• Mark

    I have attended almost all of the public and DAG meetings sponsored by the DOT in the last year, and despite the understanding that the bridge option has been taken off the table, pro-bridge advocates frequently waste valuable time re-arguing a debate that has been decided. I believe it only serves to dis-enfranchise members of the community who come to the meetings to discuss the best way forward with the at-grade plan. Let’s stop re-arguing old debates, and move forward in as positive a way as we can with the at-grade solution.

  • http://twitter.com/Othemts Liam Sullivan

    I wasn’t able to attend the meeting but did send my thoughts on the 25% Design to MassDOT. I think it’s important that community members make their thoughts known on the design as the current plan is not a “done deal.” It’s especially important that the final design accommodates all users – walkers, bikers, transit users, and drivers – as well as needs of local business and residents. The current design with 6 lanes remains too auto-centric in my mind and I hope that MassDOT considers using the narrower opening year design on a more permanent basis, with cycletracks, walking paths, and other facilities.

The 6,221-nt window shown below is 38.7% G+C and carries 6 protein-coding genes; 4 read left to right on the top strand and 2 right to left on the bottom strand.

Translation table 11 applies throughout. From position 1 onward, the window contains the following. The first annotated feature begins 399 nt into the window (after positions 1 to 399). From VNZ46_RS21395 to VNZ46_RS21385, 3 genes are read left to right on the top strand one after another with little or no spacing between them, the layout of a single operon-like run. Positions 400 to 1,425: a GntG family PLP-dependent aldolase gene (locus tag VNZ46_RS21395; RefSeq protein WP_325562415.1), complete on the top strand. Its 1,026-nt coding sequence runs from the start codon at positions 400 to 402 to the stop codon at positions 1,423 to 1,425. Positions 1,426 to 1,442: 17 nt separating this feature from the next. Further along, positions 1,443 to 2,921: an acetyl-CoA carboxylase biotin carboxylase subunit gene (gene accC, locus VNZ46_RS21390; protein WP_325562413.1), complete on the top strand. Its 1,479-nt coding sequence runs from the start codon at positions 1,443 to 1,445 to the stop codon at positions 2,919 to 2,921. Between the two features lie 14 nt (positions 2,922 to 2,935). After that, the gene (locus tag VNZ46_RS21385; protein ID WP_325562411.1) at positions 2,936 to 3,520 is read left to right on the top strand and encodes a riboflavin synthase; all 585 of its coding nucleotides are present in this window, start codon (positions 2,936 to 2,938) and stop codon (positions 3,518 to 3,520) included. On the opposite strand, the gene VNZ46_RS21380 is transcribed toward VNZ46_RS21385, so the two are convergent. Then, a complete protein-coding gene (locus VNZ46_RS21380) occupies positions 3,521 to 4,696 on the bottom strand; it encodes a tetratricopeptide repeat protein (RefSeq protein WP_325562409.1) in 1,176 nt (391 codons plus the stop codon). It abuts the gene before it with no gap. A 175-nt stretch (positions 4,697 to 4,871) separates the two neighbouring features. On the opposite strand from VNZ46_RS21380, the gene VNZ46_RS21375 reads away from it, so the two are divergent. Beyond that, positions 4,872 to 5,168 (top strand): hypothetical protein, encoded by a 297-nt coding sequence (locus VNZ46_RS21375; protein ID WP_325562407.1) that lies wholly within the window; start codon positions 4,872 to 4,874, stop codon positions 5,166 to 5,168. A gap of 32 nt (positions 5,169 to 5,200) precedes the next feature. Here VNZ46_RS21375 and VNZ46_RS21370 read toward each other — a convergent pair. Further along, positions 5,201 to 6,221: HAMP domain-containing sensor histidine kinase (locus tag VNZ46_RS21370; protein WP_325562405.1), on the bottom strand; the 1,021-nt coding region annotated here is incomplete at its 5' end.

I read online that some at-grade supporters at the meeting felt intimidated by the group calling themselves Bridging Forest Hills. I find the group’s publications full of misinformation and insults to at-grade supporters. Even if you think a new overpass is a good idea, I think we can all agree that this campaign of intimidation misinformation, and insults does not represent the true voice of our neighborhood. We are better than that.

    Even when we disagree, I hope that rather than trying to sabotage the process that everyone continues to participate in the design process with their full hearts and minds — and dignity and respect for all — to make the future of Forest Hills better for everyone.